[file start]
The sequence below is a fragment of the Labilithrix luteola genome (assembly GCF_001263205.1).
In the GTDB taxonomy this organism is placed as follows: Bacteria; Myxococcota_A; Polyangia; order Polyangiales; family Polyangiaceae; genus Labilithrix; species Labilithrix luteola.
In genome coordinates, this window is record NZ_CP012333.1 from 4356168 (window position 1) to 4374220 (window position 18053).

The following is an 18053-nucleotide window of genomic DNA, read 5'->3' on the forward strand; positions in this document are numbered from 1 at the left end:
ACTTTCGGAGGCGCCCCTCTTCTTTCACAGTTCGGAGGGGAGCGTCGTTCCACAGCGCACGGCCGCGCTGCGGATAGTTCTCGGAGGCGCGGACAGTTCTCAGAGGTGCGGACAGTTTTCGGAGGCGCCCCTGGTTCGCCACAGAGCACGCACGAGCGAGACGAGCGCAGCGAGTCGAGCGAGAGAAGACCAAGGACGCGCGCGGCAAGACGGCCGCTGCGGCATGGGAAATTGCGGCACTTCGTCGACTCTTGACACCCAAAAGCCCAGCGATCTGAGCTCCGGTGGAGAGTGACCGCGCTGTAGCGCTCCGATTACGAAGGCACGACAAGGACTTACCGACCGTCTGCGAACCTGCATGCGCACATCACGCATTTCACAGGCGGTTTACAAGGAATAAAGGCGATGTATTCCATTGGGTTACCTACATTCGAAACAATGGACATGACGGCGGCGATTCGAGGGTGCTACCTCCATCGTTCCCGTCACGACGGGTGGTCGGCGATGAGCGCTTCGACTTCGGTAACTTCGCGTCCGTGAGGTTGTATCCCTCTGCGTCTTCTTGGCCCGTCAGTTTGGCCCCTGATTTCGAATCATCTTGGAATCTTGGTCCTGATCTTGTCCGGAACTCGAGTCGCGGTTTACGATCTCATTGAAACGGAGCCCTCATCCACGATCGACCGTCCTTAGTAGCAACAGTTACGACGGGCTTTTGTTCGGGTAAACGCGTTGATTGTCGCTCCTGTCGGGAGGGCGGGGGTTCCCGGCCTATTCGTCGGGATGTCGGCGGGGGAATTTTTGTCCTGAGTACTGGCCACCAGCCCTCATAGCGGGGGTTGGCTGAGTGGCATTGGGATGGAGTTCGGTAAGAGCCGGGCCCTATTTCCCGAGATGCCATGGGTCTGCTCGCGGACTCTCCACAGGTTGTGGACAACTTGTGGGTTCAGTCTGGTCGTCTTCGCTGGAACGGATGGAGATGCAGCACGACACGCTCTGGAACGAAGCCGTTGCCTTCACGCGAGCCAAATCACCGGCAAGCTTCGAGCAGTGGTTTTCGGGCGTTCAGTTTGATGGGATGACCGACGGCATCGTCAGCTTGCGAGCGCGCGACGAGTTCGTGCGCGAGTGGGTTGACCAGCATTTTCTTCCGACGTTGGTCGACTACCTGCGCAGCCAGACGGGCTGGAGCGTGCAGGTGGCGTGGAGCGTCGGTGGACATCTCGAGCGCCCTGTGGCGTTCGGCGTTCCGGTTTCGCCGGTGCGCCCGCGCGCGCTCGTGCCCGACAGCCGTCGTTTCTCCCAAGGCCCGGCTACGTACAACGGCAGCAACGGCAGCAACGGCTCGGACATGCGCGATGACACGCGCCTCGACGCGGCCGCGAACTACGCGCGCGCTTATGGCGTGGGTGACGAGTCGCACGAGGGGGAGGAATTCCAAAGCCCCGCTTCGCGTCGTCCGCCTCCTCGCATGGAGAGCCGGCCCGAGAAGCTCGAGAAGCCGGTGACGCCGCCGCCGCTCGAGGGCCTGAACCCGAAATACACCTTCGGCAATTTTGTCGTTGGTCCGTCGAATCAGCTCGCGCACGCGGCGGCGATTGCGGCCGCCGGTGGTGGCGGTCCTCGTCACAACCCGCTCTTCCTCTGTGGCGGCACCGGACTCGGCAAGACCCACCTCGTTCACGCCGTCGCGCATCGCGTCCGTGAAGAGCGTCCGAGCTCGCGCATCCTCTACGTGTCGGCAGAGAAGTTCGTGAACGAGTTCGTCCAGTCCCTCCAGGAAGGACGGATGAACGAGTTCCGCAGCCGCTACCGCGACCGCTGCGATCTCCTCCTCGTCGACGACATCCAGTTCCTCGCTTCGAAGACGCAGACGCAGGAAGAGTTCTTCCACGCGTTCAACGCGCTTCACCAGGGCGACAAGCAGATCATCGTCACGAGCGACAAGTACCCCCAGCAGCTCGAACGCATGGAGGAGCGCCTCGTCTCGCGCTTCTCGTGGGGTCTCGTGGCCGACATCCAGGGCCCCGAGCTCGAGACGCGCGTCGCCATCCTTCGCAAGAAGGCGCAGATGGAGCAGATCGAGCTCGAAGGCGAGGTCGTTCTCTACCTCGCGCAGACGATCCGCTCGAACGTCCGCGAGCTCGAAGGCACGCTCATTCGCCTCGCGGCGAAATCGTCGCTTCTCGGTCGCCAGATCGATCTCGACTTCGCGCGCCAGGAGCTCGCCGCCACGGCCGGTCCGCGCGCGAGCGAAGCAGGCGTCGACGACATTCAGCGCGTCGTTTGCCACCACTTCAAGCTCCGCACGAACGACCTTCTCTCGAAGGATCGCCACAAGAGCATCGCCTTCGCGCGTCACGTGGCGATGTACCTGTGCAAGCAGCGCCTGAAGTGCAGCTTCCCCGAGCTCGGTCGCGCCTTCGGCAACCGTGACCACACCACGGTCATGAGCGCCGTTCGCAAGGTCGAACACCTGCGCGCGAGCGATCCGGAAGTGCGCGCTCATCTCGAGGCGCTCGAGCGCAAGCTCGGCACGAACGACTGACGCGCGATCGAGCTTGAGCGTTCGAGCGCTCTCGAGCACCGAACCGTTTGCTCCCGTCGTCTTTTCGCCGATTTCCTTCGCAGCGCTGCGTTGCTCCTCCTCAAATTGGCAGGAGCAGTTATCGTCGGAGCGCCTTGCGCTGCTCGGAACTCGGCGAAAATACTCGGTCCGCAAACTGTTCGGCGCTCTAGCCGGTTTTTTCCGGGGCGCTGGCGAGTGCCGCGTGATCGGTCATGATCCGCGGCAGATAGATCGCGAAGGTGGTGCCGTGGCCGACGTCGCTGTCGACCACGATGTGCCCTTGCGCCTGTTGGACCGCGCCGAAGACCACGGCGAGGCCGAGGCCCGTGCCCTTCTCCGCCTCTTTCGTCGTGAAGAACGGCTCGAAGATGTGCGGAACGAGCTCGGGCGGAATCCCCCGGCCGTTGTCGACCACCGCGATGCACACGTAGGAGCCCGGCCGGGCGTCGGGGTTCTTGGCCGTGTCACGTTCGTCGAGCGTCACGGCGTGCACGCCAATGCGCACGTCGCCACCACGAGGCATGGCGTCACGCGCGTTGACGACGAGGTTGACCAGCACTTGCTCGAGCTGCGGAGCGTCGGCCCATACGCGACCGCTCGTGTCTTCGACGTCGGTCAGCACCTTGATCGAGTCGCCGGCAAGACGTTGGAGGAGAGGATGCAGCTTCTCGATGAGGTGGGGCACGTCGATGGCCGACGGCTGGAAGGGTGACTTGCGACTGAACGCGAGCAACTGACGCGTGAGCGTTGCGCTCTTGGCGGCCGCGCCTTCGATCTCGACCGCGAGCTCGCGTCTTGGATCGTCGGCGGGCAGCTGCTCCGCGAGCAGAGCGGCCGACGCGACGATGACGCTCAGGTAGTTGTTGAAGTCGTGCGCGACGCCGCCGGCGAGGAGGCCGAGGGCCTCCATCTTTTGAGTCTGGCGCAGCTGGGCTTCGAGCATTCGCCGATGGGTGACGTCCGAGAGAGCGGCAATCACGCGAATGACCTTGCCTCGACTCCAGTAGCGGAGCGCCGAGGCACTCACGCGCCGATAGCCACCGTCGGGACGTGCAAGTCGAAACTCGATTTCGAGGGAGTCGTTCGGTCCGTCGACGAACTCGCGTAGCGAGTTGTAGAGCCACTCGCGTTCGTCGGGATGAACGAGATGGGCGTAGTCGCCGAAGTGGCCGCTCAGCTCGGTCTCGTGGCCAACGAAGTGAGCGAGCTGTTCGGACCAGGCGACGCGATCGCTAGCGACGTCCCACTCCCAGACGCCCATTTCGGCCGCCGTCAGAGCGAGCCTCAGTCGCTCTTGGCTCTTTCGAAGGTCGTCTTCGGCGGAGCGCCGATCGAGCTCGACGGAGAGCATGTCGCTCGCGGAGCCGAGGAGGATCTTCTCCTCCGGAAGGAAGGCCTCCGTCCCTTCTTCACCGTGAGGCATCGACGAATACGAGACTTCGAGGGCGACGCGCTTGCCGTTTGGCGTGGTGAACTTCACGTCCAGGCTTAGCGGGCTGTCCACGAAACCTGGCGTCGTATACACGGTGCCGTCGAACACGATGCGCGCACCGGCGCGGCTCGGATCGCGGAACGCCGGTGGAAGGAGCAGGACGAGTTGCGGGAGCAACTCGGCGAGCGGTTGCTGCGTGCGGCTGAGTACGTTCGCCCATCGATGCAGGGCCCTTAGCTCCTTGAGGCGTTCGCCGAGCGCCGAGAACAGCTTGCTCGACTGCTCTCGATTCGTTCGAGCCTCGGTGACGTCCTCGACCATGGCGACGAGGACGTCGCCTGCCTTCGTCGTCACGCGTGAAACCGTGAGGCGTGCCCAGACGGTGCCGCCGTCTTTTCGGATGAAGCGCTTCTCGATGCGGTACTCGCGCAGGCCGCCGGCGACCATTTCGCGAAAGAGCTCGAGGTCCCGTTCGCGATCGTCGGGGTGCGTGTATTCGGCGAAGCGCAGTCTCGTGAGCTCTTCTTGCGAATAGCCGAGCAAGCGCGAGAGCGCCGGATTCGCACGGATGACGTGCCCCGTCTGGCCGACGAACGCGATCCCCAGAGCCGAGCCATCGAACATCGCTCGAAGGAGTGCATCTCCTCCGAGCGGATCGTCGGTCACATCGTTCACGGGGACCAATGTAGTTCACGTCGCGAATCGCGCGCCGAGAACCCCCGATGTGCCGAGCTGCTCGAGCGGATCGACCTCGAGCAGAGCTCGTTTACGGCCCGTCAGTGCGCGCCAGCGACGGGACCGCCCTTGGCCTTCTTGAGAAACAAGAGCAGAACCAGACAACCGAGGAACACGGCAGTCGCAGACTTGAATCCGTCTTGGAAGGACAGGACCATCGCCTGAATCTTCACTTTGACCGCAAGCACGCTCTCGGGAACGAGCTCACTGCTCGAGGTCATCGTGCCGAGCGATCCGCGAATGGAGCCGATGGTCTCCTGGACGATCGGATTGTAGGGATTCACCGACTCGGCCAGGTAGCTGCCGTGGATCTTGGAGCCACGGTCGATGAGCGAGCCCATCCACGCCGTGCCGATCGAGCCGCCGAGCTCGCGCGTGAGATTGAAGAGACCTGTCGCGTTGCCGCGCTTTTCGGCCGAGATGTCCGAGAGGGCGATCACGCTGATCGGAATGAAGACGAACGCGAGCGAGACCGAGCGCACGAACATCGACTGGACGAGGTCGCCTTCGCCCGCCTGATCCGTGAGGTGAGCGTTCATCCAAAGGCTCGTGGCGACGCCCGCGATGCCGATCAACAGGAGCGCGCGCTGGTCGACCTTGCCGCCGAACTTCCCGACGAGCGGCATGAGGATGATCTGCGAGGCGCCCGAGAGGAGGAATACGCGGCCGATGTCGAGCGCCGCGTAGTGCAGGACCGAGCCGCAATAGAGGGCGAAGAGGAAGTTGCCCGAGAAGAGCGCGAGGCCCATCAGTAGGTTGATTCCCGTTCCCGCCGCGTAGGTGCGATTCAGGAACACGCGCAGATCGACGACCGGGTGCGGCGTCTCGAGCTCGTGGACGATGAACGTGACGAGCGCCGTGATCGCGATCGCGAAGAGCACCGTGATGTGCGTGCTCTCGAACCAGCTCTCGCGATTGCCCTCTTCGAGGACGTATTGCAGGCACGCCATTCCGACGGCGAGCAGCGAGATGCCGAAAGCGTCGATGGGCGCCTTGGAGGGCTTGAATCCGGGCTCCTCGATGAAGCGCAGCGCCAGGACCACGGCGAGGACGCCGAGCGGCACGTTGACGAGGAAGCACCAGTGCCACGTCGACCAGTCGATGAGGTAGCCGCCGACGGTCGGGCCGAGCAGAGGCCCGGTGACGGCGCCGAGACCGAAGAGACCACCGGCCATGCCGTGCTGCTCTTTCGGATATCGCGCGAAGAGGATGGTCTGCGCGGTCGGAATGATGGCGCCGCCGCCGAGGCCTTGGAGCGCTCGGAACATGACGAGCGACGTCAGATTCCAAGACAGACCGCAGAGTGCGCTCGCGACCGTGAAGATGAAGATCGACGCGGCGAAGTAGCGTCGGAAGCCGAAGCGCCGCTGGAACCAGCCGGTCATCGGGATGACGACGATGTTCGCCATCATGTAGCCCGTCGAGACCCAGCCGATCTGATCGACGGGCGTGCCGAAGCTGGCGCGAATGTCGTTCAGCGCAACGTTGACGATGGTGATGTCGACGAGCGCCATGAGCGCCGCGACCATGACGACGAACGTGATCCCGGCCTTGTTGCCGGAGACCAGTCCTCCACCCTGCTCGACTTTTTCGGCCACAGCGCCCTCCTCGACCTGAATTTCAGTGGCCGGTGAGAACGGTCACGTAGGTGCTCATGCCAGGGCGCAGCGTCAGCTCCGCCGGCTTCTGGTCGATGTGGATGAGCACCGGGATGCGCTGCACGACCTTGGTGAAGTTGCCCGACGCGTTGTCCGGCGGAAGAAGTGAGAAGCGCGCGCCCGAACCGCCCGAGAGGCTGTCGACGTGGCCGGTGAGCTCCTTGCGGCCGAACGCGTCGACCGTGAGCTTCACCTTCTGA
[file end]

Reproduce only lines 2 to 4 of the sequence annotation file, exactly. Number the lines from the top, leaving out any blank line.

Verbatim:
In the GTDB taxonomy this organism is placed as follows: Bacteria; Myxococcota_A; Polyangia; order Polyangiales; family Polyangiaceae; genus Labilithrix; species Labilithrix luteola.
In genome coordinates, this window is record NZ_CP012333.1 from 4356168 (window position 1) to 4374220 (window position 18053).

The following is an 18053-nucleotide window of genomic DNA, read 5'->3' on the forward strand; positions in this document are numbered from 1 at the left end: